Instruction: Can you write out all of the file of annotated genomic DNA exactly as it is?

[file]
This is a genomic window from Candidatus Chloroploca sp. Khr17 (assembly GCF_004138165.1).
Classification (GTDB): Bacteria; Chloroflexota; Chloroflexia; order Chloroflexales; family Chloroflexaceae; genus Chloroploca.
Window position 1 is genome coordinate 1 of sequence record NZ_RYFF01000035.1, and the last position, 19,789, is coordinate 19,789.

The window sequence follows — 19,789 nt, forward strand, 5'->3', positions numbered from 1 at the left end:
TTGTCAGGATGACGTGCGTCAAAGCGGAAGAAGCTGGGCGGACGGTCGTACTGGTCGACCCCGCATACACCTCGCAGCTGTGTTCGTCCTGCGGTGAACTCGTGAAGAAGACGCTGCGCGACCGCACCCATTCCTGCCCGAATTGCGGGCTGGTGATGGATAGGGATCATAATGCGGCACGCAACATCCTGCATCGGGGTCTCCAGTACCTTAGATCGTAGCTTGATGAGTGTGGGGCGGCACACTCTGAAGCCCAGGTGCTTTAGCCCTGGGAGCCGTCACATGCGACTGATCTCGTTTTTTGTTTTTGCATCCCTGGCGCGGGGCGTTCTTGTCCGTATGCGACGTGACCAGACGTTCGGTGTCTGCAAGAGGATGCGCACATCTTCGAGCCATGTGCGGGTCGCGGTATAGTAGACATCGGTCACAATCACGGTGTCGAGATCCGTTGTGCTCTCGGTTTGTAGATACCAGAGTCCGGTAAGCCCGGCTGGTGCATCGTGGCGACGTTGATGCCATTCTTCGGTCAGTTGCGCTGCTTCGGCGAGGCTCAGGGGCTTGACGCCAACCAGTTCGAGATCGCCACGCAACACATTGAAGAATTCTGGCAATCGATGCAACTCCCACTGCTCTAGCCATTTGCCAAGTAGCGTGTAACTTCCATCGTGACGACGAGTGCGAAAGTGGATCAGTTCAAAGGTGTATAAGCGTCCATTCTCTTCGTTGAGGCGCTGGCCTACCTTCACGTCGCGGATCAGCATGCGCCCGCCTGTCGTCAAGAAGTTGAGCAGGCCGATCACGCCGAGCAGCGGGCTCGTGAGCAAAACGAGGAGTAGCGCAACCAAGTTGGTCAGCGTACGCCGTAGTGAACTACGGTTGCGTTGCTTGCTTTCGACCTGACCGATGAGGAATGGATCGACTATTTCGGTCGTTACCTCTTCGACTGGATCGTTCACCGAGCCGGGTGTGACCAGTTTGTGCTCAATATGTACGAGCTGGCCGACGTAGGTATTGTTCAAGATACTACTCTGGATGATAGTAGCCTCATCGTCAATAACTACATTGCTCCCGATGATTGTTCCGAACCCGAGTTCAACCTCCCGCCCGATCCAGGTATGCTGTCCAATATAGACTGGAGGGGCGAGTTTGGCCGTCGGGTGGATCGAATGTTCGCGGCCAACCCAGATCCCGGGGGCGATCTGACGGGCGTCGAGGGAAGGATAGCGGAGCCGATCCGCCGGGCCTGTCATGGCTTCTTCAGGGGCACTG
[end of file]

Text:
This is a genomic window from Candidatus Chloroploca sp. Khr17 (assembly GCF_004138165.1).
Classification (GTDB): Bacteria; Chloroflexota; Chloroflexia; order Chloroflexales; family Chloroflexaceae; genus Chloroploca.
Window position 1 is genome coordinate 1 of sequence record NZ_RYFF01000035.1, and the last position, 19,789, is coordinate 19,789.

The window sequence follows — 19,789 nt, forward strand, 5'->3', positions numbered from 1 at the left end:
TTGTCAGGATGACGTGCGTCAAAGCGGAAGAAGCTGGGCGGACGGTCGTACTGGTCGACCCCGCATACACCTCGCAGCTGTGTTCGTCCTGCGGTGAACTCGTGAAGAAGACGCTGCGCGACCGCACCCATTCCTGCCCGAATTGCGGGCTGGTGATGGATAGGGATCATAATGCGGCACGCAACATCCTGCATCGGGGTCTCCAGTACCTTAGATCGTAGCTTGATGAGTGTGGGGCGGCACACTCTGAAGCCCAGGTGCTTTAGCCCTGGGAGCCGTCACATGCGACTGATCTCGTTTTTTGTTTTTGCATCCCTGGCGCGGGGCGTTCTTGTCCGTATGCGACGTGACCAGACGTTCGGTGTCTGCAAGAGGATGCGCACATCTTCGAGCCATGTGCGGGTCGCGGTATAGTAGACATCGGTCACAATCACGGTGTCGAGATCCGTTGTGCTCTCGGTTTGTAGATACCAGAGTCCGGTAAGCCCGGCTGGTGCATCGTGGCGACGTTGATGCCATTCTTCGGTCAGTTGCGCTGCTTCGGCGAGGCTCAGGGGCTTGACGCCAACCAGTTCGAGATCGCCACGCAACACATTGAAGAATTCTGGCAATCGATGCAACTCCCACTGCTCTAGCCATTTGCCAAGTAGCGTGTAACTTCCATCGTGACGACGAGTGCGAAAGTGGATCAGTTCAAAGGTGTATAAGCGTCCATTCTCTTCGTTGAGGCGCTGGCCTACCTTCACGTCGCGGATCAGCATGCGCCCGCCTGTCGTCAAGAAGTTGAGCAGGCCGATCACGCCGAGCAGCGGGCTCGTGAGCAAAACGAGGAGTAGCGCAACCAAGTTGGTCAGCGTACGCCGTAGTGAACTACGGTTGCGTTGCTTGCTTTCGACCTGACCGATGAGGAATGGATCGACTATTTCGGTCGTTACCTCTTCGACTGGATCGTTCACCGAGCCGGGTGTGACCAGTTTGTGCTCAATATGTACGAGCTGGCCGACGTAGGTATTGTTCAAGATACTACTCTGGATGATAGTAGCCTCATCGTCAATAACTACATTGCTCCCGATGATTGTTCCGAACCCGAGTTCAACCTCCCGCCCGATCCAGGTATGCTGTCCAATATAGACTGGAGGGGCGAGTTTGGCCGTCGGGTGGATCGAATGTTCGCGGCCAACCCAGATCCCGGGGGCGATCTGACGGGCGTCGAGGGAAGGATAGCGGAGCCGATCCGCCGGGCCTGTCATGGCTTCTTCAGGGGCACTG